Bobby Womack

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Robert Dwayne “Bobby” Womack was born on March 4, 1944 and died on June 27, 2014. He was an American singer-songwriter and musician.

Since the early 1960s, when he started his career as the lead singer of his family musical group the Valentinos and as Sam Cooke’s backing guitarist, Womack’s career spanned more than 50 years, during which he played in the styles of R&B, soul, rock and roll, doo-wop, gospel, and country.

Born in Cleveland’s Fairfax neighborhood, near East 85th Street and Quincy Avenue, to Naomi Womack and Friendly Womack, Bobby was the third of five brothers. Cecil and Harry were his younger brothers.

They all grew up in the Cleveland slums, so poor that the family would fish pig snouts out of the local supermarket’s trash. He had to share a bed with his brothers. Raised Baptist, their mother played the organ for the church choir, and their father was a steelworker, part-time minister, musician who played the guitar and also sang gospel.

Their father would advise his sons to not touch his guitar while he was away. One night, eight-year-old Bobby, who was often playing it, broke a guitar string.

After Friendly replaced the string with a shoelace, he let Bobby play the guitar for him. According to Bobby, Friendly was stunned by his son’s talents as well as the talents of his other sons. Soon afterwards, he bought Bobby his own guitar.

At the beginning of the 1960s, Cooke formed SAR Records and signed the quintet to the label in 1961, where they released a handful of gospel singles.

Then, Cooke changed their name to the Valentinos, relocated them to Los Angeles and convinced them to transition from gospel music to secular soul- and pop-influenced sound. Cooke produced and arranged the group’s first hit single, ”

Lookin’ for a Love”, which was a pop version of the gospel song, “Couldn’t Hear Nobody Pray”, they had recorded earlier. The song became an R&B hit and helped land the group an opening spot for James Brown’s tour.

The group’s next hit came in 1964 with the country-tinged “It’s All Over Now”, co-composed by Bobby. Their version was rising on the charts when the Rolling Stones covered it. In 1974, Womack released his most successful single during this period with a remake of his first hit single, ”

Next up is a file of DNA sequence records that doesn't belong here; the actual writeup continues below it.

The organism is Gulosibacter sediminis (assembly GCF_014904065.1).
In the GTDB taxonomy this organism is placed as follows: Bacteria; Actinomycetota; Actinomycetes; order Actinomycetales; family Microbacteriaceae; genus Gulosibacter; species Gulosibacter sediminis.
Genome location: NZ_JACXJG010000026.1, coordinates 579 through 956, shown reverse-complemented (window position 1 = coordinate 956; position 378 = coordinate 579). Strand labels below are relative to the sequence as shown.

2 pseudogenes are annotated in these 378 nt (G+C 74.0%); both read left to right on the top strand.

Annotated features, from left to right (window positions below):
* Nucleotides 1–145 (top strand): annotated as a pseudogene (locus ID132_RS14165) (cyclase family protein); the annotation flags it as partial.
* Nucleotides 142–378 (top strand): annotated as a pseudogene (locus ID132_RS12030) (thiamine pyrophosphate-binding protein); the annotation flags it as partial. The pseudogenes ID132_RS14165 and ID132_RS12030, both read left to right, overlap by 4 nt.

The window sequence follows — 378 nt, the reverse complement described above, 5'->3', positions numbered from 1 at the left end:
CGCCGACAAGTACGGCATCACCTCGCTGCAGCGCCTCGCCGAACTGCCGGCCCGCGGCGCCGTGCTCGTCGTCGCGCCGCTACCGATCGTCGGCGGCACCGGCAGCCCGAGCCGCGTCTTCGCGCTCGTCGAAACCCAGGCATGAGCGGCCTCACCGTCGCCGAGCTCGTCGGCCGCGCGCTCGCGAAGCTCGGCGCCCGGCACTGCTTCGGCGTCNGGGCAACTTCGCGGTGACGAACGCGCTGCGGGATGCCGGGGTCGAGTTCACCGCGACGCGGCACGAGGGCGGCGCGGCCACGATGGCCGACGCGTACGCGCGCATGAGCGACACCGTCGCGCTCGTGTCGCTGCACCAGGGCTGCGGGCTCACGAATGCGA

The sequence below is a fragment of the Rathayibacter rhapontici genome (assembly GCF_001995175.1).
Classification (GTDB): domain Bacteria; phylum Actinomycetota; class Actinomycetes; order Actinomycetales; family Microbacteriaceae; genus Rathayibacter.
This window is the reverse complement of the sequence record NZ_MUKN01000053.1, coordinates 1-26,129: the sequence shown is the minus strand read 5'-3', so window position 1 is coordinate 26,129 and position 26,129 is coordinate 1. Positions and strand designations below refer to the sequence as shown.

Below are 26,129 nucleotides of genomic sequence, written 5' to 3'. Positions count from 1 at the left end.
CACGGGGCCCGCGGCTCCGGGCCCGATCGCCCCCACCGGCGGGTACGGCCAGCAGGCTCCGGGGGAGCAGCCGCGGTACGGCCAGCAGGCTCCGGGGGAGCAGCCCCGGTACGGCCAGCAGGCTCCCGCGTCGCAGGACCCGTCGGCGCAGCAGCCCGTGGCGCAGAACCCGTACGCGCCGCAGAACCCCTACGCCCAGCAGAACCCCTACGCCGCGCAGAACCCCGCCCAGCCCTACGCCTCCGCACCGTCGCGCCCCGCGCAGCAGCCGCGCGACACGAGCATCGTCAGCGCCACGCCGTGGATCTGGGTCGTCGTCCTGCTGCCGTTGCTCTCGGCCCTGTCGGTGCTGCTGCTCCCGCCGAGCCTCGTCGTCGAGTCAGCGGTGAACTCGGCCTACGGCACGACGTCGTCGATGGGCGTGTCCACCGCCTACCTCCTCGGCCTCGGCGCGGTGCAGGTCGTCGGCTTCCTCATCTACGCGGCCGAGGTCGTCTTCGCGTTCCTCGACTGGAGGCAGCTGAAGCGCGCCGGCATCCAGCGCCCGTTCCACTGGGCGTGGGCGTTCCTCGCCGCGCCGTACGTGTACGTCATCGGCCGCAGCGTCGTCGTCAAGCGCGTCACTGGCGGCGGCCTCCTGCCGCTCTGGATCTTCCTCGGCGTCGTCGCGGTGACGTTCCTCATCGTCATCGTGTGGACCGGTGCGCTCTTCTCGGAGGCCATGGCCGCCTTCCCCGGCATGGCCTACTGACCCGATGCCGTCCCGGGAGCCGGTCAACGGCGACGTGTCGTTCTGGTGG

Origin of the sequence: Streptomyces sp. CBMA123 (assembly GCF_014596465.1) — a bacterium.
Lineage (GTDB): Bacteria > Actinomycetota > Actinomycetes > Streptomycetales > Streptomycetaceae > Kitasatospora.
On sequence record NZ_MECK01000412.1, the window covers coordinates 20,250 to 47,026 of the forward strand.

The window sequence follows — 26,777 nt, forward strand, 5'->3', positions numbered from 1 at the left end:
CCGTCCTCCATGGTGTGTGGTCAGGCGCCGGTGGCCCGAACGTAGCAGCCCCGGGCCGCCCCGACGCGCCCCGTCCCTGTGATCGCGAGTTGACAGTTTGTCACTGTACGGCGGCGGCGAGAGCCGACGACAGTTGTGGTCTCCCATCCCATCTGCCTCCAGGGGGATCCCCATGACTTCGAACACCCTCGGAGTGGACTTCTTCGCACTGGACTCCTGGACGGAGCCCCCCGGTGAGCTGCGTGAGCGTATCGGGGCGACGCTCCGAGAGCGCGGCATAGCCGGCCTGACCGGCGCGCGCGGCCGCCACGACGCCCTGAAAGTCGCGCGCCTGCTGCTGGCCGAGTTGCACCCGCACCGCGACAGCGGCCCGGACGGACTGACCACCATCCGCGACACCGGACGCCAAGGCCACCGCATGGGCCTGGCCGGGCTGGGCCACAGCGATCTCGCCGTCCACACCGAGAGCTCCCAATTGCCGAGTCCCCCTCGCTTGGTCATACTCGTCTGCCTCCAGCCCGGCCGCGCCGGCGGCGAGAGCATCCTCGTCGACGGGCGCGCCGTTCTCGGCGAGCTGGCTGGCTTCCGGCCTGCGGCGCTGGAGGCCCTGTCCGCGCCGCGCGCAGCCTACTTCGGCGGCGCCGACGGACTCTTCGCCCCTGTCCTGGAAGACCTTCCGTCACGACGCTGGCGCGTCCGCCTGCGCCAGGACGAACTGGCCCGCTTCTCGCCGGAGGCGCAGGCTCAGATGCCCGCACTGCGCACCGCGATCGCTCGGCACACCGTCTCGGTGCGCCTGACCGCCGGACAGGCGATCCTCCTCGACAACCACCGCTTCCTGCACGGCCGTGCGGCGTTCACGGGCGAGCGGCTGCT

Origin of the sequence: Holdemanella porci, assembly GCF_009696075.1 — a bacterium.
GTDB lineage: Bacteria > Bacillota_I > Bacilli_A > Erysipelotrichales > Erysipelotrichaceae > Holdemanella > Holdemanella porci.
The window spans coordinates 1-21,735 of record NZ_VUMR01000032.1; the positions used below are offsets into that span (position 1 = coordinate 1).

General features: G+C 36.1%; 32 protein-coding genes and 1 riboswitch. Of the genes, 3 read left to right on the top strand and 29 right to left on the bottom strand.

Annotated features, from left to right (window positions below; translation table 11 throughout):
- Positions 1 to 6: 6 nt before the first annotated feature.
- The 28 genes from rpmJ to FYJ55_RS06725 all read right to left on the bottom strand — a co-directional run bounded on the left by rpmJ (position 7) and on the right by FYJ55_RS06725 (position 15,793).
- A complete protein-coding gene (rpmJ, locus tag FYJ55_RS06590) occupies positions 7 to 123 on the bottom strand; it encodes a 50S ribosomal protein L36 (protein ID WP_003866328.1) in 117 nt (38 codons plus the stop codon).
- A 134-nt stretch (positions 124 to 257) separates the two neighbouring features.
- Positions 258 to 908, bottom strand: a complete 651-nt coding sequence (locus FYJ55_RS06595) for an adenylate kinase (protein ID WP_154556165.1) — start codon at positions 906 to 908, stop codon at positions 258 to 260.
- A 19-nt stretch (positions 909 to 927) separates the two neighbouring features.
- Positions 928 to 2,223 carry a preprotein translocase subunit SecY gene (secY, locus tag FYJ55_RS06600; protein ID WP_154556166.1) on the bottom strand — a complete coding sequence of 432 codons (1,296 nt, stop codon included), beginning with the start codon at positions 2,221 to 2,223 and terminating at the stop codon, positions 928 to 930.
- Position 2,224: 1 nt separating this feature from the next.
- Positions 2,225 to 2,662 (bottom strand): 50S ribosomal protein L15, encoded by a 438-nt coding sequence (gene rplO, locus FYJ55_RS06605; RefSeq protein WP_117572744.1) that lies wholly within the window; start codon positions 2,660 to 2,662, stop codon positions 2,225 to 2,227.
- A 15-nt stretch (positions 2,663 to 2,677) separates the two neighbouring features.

Lookin’ for a Love”. His solo version of the song became even more successful than the original with the Valentinos’, becoming his second number one hit on the R&B chart and peaking at number ten on the Billboard Hot 100, becoming his only hit to reach that high on the pop chart.

The song was featured on the album Lookin’ for a Love Again and featured the minor charted “You’re Welcome, Stop on By”, later covered by Rufus & Chaka Khan. Womack’s career began stalling after Womack received the news of his brother Harry’s death.

Womack continued to record albums with United Artists through 1975 and 1976 but with less success than previous albums. In 1975, Womack collaborated with Rolling Stones member Ronnie Wood, on Wood’s second solo album, Now Look.

Womack was inducted into the Rock and Roll Hall of Fame in 2009. “My very first thought was I wish I could call Sam Cooke and share this moment with him,” Womack said. In 2012, Womack began a career renaissance with the release of The Bravest Man in the Universe, his first album in more than 10 years.

Produced by Damon Albarn and XL’s Richard Russell, the album made Rolling Stone’s 50 Best Albums of 2012 alongside numerous other critical accolades.

“You know more at 65 than you did at 25. I understand the songs much better now,” Womack told Rolling Stone at the time. “It’s not about 14 Rolls Royces and two Bentleys. Even if this album never sells a nickel, I know I put my best foot forward.